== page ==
“We have it totally under control. It’s one person coming in from China, and we have it under control. It’s going to be just fine.”
President Trump in a January 22nd interview with CNBC.

“One afternoon he walks past a man selling cobras on the sidewalk. The snakes look as if they’re dead, exhausted by the demands of a hectic life and wishing to return to that other, safer jungle.

On the opposite side of the street, children gather around a blind man who sells colourful balloons.

Around the lake the homeless sleep on stone benches. Autumn leaves fall and make a soft carpet on the grass. The city is crowded, but sad. One day he set out to go to an office to work, but when he got to the street he turned round and went back, going upstairs and closing the door behind him.

Picture postcards from his writing life.”

From The Sorrow of War by Bảo Ninh.

The Bind Man's Colorful Balloons is an exploration of Northern Vietnam using Bảo Ninh’s beautiful and influential novel as the guiding text.
“On bad nights he would lose control altogether and break down, sobbing into his pillow. Yet he knew that if she returned to him both of them would suffer again.”
“Nothing lasted forever in this world, he knew that. Even love and sorrow inside an aging man would finally dissipate under the realization that his suffering, his tortured thoughts, were small and meaningless in the overall scheme of things. Like wispy smoke spiraling into the sky, glimpsed for a moment, then gone.”
“But war was a world with no home, no roof, no comforts. A miserable journey, of endless drifting. War was a world without real men, without real women, without feeling.”
“The sorrow of war inside a soldier’s heart was in a strange way similar to the sorrow of love. It was a kind of nostalgia, like the immense sadness of a world at dusk. It was a sadness, a missing, a pain which could send one soaring back into the past. The sorrow of the battlefield could not normally be pinpointed to one particular event, or even one person. If you focused on any one event it would soon become a tearing pain.”
“On bad nights he would lose control altogether and break down, sobbing into his pillow. Yet he knew that if she returned to him both of them would suffer again.”

“He saw his life as a river with himself standing unsteadily at the peak of a tall hill, silently watching his life ebb from him, saying farewell to himself. The flow of his life focused and refocused and each moment of that stream was recalled, each event, each memory was a drop of water in his nameless, ageless river.”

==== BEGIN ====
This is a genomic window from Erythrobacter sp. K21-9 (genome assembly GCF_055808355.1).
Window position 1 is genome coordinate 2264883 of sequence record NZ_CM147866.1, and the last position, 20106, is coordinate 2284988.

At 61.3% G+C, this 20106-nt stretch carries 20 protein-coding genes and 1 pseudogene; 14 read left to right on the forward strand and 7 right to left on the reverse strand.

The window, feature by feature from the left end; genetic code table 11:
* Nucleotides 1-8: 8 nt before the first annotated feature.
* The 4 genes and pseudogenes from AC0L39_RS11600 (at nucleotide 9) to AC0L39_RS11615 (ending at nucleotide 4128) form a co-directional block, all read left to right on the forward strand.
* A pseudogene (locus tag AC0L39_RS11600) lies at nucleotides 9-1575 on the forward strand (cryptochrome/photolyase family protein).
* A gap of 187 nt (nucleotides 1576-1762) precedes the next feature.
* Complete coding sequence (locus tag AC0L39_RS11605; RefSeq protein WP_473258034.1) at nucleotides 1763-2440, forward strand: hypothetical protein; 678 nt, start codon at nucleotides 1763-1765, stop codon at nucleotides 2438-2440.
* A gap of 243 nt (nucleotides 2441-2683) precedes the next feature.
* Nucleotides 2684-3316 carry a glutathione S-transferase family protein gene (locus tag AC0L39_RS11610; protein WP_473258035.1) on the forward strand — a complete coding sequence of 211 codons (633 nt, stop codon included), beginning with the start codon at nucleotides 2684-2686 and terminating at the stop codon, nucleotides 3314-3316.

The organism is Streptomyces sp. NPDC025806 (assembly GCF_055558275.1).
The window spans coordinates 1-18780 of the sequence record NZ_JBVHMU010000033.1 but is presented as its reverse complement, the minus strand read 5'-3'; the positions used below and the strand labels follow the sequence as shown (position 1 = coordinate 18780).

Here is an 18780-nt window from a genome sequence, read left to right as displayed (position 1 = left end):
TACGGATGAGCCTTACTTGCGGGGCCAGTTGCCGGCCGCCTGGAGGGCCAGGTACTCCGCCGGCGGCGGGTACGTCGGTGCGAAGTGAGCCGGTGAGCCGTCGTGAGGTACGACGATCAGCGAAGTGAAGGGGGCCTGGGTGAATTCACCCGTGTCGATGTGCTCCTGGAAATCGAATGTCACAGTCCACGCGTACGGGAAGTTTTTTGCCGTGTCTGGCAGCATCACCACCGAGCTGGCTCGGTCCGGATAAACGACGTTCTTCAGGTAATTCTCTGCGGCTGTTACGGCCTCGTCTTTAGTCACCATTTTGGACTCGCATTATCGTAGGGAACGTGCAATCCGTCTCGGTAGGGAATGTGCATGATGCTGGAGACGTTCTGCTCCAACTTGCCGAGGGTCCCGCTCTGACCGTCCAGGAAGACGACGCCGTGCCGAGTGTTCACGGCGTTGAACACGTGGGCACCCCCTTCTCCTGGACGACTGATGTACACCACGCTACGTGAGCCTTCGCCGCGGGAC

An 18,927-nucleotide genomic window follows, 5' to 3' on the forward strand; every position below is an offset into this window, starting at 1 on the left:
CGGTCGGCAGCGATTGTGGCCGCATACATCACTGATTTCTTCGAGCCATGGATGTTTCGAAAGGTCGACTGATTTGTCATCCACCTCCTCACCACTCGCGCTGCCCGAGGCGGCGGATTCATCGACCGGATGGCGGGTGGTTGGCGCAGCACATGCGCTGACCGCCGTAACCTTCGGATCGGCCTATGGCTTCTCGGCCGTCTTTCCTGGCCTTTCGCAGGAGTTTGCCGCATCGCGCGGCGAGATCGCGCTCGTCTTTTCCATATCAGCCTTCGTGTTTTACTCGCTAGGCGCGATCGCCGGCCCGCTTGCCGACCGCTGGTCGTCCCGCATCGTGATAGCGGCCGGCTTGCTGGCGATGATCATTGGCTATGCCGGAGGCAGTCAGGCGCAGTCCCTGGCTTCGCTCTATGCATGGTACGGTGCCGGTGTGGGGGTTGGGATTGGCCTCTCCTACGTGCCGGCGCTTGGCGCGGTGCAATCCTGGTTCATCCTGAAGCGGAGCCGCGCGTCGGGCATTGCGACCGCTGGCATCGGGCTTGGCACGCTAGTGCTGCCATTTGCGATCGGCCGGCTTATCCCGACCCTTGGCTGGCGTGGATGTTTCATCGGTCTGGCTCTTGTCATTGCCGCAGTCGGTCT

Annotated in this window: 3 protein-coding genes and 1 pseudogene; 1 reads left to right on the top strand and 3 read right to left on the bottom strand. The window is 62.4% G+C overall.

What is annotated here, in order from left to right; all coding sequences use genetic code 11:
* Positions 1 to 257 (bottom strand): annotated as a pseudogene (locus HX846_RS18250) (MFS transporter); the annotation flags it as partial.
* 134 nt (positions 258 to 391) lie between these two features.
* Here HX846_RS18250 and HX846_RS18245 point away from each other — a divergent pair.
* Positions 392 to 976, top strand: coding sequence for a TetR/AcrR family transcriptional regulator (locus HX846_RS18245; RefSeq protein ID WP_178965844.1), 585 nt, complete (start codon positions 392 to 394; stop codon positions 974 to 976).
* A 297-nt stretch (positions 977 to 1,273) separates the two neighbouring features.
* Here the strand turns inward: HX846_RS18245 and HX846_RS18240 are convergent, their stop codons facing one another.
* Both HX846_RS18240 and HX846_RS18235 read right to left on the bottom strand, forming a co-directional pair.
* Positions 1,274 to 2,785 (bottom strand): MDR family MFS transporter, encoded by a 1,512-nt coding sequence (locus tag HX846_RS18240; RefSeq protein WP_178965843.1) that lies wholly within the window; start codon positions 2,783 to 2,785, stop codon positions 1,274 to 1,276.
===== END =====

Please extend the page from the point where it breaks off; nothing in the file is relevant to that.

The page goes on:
Sinjar to Lincoln is a combined web and text message story. To begin the experience, please text "go" to 720-903-1671.
The Yazidis are an ancient religious group based around Mt. Sinjar in Northern Iraq. Long persecuted, they first began coming to America during Sadam Hussein’s purges in the 1990’s, and a community of Yazidis was established in Lincoln, Nebraska.
Many Yazidis worked for the coalition forces as interpreters during Operation Iraqi Freedom, which led to threats and attempts on their lives. A category of Special Immigrant Visas was created to allow interpreters and their families to come to the U.S., many of whom continued to come to Lincoln, growing the community from 1,200 to 2,500 immigrants by mid 2014

Parker received a phone call from his twin brother on the evening of August 2nd, telling him that ISIS was attacking Yazidi towns and moving towards their family farm. His brother and many others went to the state capitol to protest, continuing on to Washington DC, resulting in US led airstrikes against ISIS forces and drops of humanitarian supplies.

Oras’s wedding, like the rest in the Yazidi community, was called off, and celebrations of all kinds were stopped for 2 years as an act of mourning. Yazidis who had experienced the genocide are moving to Lincoln in large numbers, with those already there helping the newcomers settle and grieve. Manjay and Jameel’s wedding, in November, 2016, was one of the first to be held as the community, which has more than doubled since 2014, begins to normalize.

Wedding guests.

Faisal’s father, who is still in Iraq, is one of the most famous Yazidi singers. Singers pass on the community’s oral history, traditions and religious beliefs. Singers, typically paired with a tunbur player, are the center point of every Yazidi celebration. There are few Yazidi singers in the US, so Faisal is training to follow in his father’s footsteps.

When a Yazidi dies, the body is washed, water or clay from Lalish is put into the mouth, and then the body is immediately buried on Mt Sinjar with the head pointed east and the face turned to the North Star. When ISIS attacked, however, they destroyed shrines and burial sites. That, combined with the continuing insecurity in the region, makes the possibility of returning to the old way of burial unlikely. The cemetery in Lincoln is a final step in shifting their futures from the returning to the mountains of Northern Iraq to the plains of eastern Nebraska.